Riding is Life


Industry Special Q&A: Buyer ethics, Brexit, advocacy and more…

In this final episode, we take questions from our members...

In our four-part limited series on how the bike industry got itself into turmoil, we’ve released one final episode with a Q&A from our members.

This was a fun one to go back to some of the original (and new) industry guests to debrief on the series, and discuss some of the thoughts that formed after it.

You can listen to this episode on Apple, Spotify, Google and most other major podcast platforms.

Thank you to all our members who submitted questions and I’m sorry we couldn’t address them all. Here are some of the highlights that we included in this episode:

David Savage from Indianapolis, Indiana, USA: How should consumers be approaching these issues in the bike industry from an ethical perspective? We all want to see the industry doing well, but there’s also a lot of really great deals floating around. And it sometimes wonders whether we’re doing the industry a disservice in the long run by taking advantage of some of those.

Jon Klaff from the UK: What were the effects of Brexit given COVID began just as the UK and EU were divorcing, and there were obvious supply chain issues across the whole of a variety of different industries? And how did that affect the cycling industry, in particular, with the pressures that you described in the main series?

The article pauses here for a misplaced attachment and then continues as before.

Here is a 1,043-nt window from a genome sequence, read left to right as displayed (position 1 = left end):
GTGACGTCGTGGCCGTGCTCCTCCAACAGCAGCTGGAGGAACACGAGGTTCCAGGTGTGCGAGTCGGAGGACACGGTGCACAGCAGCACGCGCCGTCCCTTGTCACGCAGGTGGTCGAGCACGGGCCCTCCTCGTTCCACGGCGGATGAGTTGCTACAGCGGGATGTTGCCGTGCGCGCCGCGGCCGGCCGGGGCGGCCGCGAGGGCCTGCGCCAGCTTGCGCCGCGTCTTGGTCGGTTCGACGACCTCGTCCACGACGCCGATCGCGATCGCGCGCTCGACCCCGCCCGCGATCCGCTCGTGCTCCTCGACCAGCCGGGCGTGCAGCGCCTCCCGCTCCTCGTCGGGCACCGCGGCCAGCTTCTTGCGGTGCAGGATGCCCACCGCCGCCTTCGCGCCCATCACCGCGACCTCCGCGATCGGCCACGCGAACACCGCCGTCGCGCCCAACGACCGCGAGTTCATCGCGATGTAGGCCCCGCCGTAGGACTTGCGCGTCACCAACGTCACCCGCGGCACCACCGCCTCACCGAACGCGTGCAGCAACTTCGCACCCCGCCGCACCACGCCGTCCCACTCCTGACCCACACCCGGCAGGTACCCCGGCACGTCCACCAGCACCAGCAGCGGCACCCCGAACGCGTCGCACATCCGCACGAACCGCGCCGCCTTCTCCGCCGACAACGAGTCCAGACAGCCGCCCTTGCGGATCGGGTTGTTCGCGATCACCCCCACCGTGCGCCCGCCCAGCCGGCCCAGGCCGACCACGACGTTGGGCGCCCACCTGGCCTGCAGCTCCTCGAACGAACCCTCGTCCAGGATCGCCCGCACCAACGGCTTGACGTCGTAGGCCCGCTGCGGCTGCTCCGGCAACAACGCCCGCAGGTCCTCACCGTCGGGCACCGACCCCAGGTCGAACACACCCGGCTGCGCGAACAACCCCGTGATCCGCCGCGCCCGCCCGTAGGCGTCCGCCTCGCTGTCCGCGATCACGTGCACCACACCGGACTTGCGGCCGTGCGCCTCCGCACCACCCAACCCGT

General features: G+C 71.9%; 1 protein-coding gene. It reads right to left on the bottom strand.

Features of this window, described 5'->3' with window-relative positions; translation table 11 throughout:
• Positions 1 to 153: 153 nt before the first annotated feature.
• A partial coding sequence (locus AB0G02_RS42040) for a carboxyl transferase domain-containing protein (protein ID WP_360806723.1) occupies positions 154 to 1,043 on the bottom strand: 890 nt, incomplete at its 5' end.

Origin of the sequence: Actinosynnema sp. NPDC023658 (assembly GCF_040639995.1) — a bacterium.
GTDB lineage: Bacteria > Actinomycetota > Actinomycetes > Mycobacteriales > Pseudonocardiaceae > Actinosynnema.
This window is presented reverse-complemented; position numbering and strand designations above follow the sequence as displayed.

Mark Martinet from Atlanta, Georgia, USA: Does anyone see a realistic future where outside industry or businesses step in to cycling to clean it up? And I really mean, putting them in a place where they’re using modern day with forecasting and metrics to have a realistic look at what the future will be for the cycling industry.

Secondly, I really wanted to see what the thoughts are on the industry having a more serious look at direct action on advocacy and lobbying on city and local governments for safety. As a new dad, here in Atlanta, I found that I’m just not riding outside much right now, because I just don’t feel safe. As somebody who used to race and ride a lot regularly, this is a strange place for me to be in. Taking my daughter out for a ride is something that I take a lot more seriously now.

David Lea from Newcastle, New South Wales, Australia: As someone who works in FMCG and wholesaling, I found the series especially fascinating. A lot of the logistical and forecasting challenges coming into an unprecedented situation were very similar. But one thing that sticks out to me is the disconnect between manufacturers and retail sales data. The question ‘how many bikes did customers take home from a store last week?‘ doesn’t seem to be something most companies can answer. Do you see any movement from the industry to address this?

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